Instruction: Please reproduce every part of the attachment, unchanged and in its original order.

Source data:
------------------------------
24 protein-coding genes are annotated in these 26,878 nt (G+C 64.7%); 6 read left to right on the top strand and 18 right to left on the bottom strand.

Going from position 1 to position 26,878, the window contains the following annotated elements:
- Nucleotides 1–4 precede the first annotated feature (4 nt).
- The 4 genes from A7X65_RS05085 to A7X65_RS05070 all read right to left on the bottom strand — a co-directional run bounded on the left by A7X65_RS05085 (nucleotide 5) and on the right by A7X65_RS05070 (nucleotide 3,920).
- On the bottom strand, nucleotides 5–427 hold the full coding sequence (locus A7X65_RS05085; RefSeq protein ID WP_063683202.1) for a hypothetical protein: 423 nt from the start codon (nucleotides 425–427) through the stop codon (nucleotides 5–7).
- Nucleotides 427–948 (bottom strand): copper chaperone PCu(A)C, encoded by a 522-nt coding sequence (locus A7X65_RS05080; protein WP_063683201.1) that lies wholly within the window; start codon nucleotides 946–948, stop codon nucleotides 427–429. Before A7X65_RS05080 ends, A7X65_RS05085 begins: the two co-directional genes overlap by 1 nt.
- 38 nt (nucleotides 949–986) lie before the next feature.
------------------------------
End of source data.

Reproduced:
24 protein-coding genes are annotated in these 26,878 nt (G+C 64.7%); 6 read left to right on the top strand and 18 right to left on the bottom strand.

Going from position 1 to position 26,878, the window contains the following annotated elements:
- Nucleotides 1–4 precede the first annotated feature (4 nt).
- The 4 genes from A7X65_RS05085 to A7X65_RS05070 all read right to left on the bottom strand — a co-directional run bounded on the left by A7X65_RS05085 (nucleotide 5) and on the right by A7X65_RS05070 (nucleotide 3,920).
- On the bottom strand, nucleotides 5–427 hold the full coding sequence (locus A7X65_RS05085; RefSeq protein ID WP_063683202.1) for a hypothetical protein: 423 nt from the start codon (nucleotides 425–427) through the stop codon (nucleotides 5–7).
- Nucleotides 427–948 (bottom strand): copper chaperone PCu(A)C, encoded by a 522-nt coding sequence (locus A7X65_RS05080; protein WP_063683201.1) that lies wholly within the window; start codon nucleotides 946–948, stop codon nucleotides 427–429. Before A7X65_RS05080 ends, A7X65_RS05085 begins: the two co-directional genes overlap by 1 nt.
- 38 nt (nucleotides 949–986) lie before the next feature.